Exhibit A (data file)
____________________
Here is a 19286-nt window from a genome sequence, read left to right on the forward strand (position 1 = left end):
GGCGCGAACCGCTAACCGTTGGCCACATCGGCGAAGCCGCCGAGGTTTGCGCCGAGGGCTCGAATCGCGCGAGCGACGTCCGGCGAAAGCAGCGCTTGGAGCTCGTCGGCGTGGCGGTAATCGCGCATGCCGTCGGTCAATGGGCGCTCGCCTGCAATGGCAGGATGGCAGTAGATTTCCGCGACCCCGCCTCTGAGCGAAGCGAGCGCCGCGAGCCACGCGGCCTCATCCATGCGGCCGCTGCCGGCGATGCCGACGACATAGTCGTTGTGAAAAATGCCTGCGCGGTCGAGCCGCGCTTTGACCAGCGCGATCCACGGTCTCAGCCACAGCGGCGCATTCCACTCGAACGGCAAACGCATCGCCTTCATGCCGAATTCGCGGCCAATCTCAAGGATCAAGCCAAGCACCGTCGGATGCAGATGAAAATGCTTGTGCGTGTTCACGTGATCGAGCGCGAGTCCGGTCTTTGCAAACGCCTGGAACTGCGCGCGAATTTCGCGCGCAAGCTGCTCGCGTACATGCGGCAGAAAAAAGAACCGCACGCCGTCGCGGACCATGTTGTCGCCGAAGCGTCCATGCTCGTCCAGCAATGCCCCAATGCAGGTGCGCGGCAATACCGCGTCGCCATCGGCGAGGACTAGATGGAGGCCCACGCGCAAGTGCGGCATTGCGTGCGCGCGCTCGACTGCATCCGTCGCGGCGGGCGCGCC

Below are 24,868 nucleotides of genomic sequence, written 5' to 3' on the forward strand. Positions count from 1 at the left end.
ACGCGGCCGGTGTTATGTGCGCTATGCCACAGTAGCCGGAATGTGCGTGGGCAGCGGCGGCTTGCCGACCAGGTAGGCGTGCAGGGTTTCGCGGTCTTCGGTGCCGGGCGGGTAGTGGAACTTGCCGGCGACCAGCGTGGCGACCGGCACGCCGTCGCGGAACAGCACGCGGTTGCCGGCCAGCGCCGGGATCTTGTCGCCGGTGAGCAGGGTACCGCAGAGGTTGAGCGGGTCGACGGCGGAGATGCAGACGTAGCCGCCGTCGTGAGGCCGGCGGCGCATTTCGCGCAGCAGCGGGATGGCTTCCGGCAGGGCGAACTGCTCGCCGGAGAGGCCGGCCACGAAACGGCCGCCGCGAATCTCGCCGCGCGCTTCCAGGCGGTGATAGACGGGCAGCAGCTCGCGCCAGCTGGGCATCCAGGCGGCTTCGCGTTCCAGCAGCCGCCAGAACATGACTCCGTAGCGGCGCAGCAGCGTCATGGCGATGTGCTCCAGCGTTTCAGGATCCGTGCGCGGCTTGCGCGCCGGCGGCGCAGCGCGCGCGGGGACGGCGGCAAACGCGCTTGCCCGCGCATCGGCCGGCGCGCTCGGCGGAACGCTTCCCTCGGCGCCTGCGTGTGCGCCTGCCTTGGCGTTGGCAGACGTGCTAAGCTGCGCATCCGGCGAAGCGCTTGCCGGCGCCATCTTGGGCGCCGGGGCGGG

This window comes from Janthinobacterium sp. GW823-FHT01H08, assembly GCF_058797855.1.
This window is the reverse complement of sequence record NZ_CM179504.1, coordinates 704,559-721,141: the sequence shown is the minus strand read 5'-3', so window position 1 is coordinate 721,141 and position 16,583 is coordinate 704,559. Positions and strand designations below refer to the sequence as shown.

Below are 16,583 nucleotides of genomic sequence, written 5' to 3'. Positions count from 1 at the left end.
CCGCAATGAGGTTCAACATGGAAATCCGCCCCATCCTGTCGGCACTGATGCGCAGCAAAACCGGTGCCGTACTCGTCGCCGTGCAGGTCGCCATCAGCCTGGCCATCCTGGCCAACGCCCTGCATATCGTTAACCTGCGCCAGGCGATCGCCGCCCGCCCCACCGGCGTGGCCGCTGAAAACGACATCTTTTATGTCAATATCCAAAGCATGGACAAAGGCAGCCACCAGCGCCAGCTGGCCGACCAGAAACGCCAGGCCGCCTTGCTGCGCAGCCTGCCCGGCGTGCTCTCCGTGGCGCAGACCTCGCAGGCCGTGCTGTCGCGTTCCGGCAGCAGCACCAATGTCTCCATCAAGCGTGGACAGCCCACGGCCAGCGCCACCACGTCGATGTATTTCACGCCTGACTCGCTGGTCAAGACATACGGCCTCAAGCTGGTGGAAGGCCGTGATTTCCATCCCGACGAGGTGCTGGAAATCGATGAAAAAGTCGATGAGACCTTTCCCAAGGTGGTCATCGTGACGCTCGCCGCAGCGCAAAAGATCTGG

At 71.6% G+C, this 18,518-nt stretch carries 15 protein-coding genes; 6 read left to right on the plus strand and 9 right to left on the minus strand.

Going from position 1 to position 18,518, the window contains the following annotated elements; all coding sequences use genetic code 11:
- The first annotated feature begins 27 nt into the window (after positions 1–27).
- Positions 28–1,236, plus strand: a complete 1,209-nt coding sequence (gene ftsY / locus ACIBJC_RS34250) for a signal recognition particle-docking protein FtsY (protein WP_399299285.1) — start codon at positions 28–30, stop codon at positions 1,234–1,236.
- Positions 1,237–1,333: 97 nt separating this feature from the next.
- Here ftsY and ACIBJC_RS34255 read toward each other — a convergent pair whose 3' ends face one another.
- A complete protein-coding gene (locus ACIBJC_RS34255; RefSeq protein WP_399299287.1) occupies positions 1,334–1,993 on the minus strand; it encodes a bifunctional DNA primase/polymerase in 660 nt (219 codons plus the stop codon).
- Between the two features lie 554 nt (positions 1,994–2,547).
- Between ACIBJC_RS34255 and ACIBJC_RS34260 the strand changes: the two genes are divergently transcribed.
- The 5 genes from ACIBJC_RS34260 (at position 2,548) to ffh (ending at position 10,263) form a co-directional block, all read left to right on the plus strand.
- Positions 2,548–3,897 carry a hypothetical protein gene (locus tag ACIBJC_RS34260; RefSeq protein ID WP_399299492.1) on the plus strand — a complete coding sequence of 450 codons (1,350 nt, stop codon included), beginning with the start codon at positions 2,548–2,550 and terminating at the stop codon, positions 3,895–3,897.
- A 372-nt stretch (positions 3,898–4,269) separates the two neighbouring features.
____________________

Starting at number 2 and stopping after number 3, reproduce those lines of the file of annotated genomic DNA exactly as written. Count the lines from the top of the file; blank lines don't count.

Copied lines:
GGCGCGAACCGCTAACCGTTGGCCACATCGGCGAAGCCGCCGAGGTTTGCGCCGAGGGCTCGAATCGCGCGAGCGACGTCCGGCGAAAGCAGCGCTTGGAGCTCGTCGGCGTGGCGGTAATCGCGCATGCCGTCGGTCAATGGGCGCTCGCCTGCAATGGCAGGATGGCAGTAGATTTCCGCGACCCCGCCTCTGAGCGAAGCGAGCGCCGCGAGCCACGCGGCCTCATCCATGCGGCCGCTGCCGGCGATGCCGACGACATAGTCGTTGTGAAAAATGCCTGCGCGGTCGAGCCGCGCTTTGACCAGCGCGATCCACGGTCTCAGCCACAGCGGCGCATTCCACTCGAACGGCAAACGCATCGCCTTCATGCCGAATTCGCGGCCAATCTCAAGGATCAAGCCAAGCACCGTCGGATGCAGATGAAAATGCTTGTGCGTGTTCACGTGATCGAGCGCGAGTCCGGTCTTTGCAAACGCCTGGAACTGCGCGCGAATTTCGCGCGCAAGCTGCTCGCGTACATGCGGCAGAAAAAAGAACCGCACGCCGTCGCGGACCATGTTGTCGCCGAAGCGTCCATGCTCGTCCAGCAATGCCCCAATGCAGGTGCGCGGCAATACCGCGTCGCCATCGGCGAGGACTAGATGGAGGCCCACGCGCAAGTGCGGCATTGCGTGCGCGCGCTCGACTGCATCCGTCGCGGCGGGCGCGCC

Below are 24,868 nucleotides of genomic sequence, written 5' to 3' on the forward strand. Positions count from 1 at the left end.